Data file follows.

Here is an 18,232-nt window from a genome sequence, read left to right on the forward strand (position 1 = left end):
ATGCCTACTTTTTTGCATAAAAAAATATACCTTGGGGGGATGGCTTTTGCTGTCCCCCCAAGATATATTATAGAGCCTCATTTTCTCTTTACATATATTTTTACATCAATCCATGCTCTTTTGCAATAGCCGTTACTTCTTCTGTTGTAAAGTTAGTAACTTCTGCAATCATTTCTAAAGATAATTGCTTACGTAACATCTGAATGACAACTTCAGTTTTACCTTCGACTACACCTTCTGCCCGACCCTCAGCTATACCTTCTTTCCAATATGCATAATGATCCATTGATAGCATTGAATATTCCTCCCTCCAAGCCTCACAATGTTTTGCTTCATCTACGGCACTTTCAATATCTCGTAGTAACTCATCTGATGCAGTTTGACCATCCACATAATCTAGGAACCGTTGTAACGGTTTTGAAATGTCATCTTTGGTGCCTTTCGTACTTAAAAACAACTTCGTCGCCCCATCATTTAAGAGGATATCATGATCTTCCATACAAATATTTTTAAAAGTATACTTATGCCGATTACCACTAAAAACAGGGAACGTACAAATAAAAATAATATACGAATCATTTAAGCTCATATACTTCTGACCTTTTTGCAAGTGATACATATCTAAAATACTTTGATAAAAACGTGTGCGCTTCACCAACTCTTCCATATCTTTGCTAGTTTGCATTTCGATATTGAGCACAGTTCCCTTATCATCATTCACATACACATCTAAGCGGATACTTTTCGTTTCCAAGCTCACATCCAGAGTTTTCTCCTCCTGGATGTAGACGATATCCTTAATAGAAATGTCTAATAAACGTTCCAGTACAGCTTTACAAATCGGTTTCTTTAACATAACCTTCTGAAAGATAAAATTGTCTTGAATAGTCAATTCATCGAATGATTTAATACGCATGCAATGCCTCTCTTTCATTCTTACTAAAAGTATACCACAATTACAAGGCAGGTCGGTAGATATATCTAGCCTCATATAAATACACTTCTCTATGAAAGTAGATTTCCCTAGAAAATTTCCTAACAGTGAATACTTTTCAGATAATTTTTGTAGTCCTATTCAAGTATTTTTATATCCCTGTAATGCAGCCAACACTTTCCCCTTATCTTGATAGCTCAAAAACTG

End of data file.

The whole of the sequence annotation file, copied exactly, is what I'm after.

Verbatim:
Here is an 18,232-nt window from a genome sequence, read left to right on the forward strand (position 1 = left end):
ATGCCTACTTTTTTGCATAAAAAAATATACCTTGGGGGGATGGCTTTTGCTGTCCCCCCAAGATATATTATAGAGCCTCATTTTCTCTTTACATATATTTTTACATCAATCCATGCTCTTTTGCAATAGCCGTTACTTCTTCTGTTGTAAAGTTAGTAACTTCTGCAATCATTTCTAAAGATAATTGCTTACGTAACATCTGAATGACAACTTCAGTTTTACCTTCGACTACACCTTCTGCCCGACCCTCAGCTATACCTTCTTTCCAATATGCATAATGATCCATTGATAGCATTGAATATTCCTCCCTCCAAGCCTCACAATGTTTTGCTTCATCTACGGCACTTTCAATATCTCGTAGTAACTCATCTGATGCAGTTTGACCATCCACATAATCTAGGAACCGTTGTAACGGTTTTGAAATGTCATCTTTGGTGCCTTTCGTACTTAAAAACAACTTCGTCGCCCCATCATTTAAGAGGATATCATGATCTTCCATACAAATATTTTTAAAAGTATACTTATGCCGATTACCACTAAAAACAGGGAACGTACAAATAAAAATAATATACGAATCATTTAAGCTCATATACTTCTGACCTTTTTGCAAGTGATACATATCTAAAATACTTTGATAAAAACGTGTGCGCTTCACCAACTCTTCCATATCTTTGCTAGTTTGCATTTCGATATTGAGCACAGTTCCCTTATCATCATTCACATACACATCTAAGCGGATACTTTTCGTTTCCAAGCTCACATCCAGAGTTTTCTCCTCCTGGATGTAGACGATATCCTTAATAGAAATGTCTAATAAACGTTCCAGTACAGCTTTACAAATCGGTTTCTTTAACATAACCTTCTGAAAGATAAAATTGTCTTGAATAGTCAATTCATCGAATGATTTAATACGCATGCAATGCCTCTCTTTCATTCTTACTAAAAGTATACCACAATTACAAGGCAGGTCGGTAGATATATCTAGCCTCATATAAATACACTTCTCTATGAAAGTAGATTTCCCTAGAAAATTTCCTAACAGTGAATACTTTTCAGATAATTTTTGTAGTCCTATTCAAGTATTTTTATATCCCTGTAATGCAGCCAACACTTTCCCCTTATCTTGATAGCTCAAAAACTG